Cleaning Your Pizza Stone

Cleaning Your Pizza Stone: Tips for Every Pizza Lover

Understanding Your Pizza Stone

Before diving into the cleaning process, it's crucial to understand what makes pizza stones unique. Pizza stones are made from ceramic, cordierite, or even high-end materials like cast iron and steel. They're porous, absorbing moisture from the pizza dough, which is key to achieving that pizzeria-quality crust. However, this porosity also means they can absorb odors and stains, which we want to avoid.

Daily Cleaning Routine

After each use, let your pizza stone cool down completely in the oven. Attempting to clean a hot stone can cause thermal shock, leading to cracks or even breakage. Once cooled, brush off any leftover food particles with a stone brush or a damp cloth. Avoid using soap or detergent, as the porous stone can absorb these, leading to soapy-tasting pizzas in the future.

Dealing with Stuck-on Food

If you're dealing with stubborn, stuck-on food, here's a method to tackle it without damaging your stone:

  1. Baking Soda Paste: Make a paste using baking soda and water. Apply this paste to the stained areas and let it sit for about 5 minutes. Gently scrub the paste using a brush or a nylon pad. This method is gentle yet effective for removing tough stains.

  2. Baking Method: For extremely stubborn residues, place the stone in the oven and set it to a self-cleaning cycle or a high temperature (500°F or 260°C) for an hour. This process will burn off any leftover food. Remember, this method might cause discoloration to your stone, but it won't affect its performance.

Dealing with Odors

If your pizza stone starts to emit odors, sprinkle it with baking soda and let it sit overnight. The baking soda will absorb the odors. The next day, scrape off the baking soda and rinse the stone lightly with warm water. Dry it thoroughly before storing or using it again.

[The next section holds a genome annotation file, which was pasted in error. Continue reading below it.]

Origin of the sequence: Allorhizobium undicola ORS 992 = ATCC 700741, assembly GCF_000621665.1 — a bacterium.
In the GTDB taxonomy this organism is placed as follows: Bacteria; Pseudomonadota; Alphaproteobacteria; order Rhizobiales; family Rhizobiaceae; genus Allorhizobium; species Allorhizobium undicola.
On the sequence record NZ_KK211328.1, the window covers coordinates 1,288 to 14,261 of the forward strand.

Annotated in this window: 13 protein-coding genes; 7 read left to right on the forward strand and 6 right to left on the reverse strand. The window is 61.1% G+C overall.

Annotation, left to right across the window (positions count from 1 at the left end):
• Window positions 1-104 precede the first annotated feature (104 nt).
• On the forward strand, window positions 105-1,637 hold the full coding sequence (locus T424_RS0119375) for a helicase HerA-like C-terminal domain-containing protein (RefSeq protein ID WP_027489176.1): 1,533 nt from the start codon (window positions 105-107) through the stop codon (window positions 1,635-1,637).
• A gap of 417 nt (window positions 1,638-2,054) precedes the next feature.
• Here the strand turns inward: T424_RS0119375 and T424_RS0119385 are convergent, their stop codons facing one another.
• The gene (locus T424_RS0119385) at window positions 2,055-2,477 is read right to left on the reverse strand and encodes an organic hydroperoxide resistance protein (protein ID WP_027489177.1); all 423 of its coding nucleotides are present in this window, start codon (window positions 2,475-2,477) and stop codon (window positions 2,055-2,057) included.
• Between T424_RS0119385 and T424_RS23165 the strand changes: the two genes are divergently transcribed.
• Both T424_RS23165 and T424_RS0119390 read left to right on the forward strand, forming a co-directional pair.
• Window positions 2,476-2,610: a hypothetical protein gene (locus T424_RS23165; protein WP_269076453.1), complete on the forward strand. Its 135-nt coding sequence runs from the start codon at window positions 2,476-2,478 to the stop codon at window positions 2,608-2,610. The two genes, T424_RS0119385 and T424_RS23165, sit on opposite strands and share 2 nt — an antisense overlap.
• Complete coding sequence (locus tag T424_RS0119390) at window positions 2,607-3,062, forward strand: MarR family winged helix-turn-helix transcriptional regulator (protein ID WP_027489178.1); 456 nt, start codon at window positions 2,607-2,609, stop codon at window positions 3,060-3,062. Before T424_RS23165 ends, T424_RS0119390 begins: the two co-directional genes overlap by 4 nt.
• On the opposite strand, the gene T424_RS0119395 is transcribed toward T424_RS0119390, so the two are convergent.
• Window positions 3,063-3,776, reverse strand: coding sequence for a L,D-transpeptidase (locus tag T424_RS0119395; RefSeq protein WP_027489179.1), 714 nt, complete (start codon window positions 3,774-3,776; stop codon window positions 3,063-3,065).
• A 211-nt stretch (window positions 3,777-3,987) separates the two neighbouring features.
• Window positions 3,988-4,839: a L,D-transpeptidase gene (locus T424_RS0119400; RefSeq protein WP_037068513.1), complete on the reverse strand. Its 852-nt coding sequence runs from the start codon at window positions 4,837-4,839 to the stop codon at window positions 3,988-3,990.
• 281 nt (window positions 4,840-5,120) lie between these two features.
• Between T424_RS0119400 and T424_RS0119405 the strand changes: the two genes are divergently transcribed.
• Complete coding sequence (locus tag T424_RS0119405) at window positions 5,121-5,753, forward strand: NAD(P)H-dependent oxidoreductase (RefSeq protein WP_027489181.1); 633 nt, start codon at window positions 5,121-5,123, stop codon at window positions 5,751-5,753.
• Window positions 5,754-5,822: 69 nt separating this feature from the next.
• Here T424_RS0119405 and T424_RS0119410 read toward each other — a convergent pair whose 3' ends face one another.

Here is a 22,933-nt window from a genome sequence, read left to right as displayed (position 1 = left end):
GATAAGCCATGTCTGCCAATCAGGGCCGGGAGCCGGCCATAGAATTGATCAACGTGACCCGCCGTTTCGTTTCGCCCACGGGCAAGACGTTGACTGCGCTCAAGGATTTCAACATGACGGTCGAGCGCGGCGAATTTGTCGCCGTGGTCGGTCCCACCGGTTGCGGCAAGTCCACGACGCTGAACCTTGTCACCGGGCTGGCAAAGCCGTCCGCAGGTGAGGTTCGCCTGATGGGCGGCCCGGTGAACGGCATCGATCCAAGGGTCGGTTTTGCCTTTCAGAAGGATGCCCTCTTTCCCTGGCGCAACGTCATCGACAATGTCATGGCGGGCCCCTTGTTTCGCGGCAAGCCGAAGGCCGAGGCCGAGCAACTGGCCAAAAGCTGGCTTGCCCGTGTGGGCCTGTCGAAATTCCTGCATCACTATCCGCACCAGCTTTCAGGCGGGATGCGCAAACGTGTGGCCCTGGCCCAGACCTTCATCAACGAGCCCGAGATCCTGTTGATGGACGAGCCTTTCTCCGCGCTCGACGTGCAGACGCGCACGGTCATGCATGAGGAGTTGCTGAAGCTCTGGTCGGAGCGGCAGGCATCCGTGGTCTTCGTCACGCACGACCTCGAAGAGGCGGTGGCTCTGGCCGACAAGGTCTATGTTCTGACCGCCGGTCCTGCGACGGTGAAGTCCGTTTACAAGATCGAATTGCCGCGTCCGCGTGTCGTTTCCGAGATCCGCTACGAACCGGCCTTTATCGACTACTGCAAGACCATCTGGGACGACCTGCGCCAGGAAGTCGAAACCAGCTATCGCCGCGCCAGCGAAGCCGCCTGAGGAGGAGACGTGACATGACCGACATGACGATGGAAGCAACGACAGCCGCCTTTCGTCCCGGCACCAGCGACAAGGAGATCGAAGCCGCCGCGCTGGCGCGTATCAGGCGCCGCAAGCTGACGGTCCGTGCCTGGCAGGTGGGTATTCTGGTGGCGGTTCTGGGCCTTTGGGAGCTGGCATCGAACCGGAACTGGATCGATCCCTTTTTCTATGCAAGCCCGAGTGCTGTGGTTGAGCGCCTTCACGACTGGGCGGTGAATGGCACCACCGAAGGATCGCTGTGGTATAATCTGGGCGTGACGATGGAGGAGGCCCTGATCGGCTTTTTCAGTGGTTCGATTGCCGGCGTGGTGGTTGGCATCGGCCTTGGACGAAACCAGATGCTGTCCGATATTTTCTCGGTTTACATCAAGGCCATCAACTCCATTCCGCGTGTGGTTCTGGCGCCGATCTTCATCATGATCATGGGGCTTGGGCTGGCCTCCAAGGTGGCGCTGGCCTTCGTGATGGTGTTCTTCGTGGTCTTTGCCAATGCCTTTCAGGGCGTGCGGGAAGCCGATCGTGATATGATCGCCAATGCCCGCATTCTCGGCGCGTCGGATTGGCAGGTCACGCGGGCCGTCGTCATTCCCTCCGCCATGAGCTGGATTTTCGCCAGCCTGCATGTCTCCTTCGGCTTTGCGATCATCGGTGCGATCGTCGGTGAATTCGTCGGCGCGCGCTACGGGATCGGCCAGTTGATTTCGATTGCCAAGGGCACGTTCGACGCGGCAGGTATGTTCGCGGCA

Preventing Stains and Odors

The best way to deal with stains and odors is to prevent them in the first place. Here are a few tips:

  • Preheat Properly: Always put your pizza stone in a cold oven and then preheat it. This gradual temperature increase prevents thermal shock.
  • Parchment Paper: Using parchment paper between your pizza and the stone can help prevent stains and makes transfer easier. However, avoid using it at the highest temperatures as it can catch fire.
  • Seasoning: While not necessary for all stones, seasoning your stone can create a non-stick patina, reducing sticking and staining. To season, lightly coat the stone with a high-smoke-point oil and bake it at a moderate temperature for about 30 minutes.


Store your pizza stone in the oven if you have space. Not only does this protect it from chips and cracks, but it also eliminates the hassle of moving it around. Plus, the stone can help regulate your oven's temperature, making other baked goods more evenly cooked.


A well-maintained pizza stone is the cornerstone of delicious homemade pizzas. By following these cleaning and maintenance tips, you can ensure your pizza stone remains a beloved tool in your culinary arsenal for years to come. Remember, a little care goes a long way in preserving the life and performance of your pizza stone. Happy baking!

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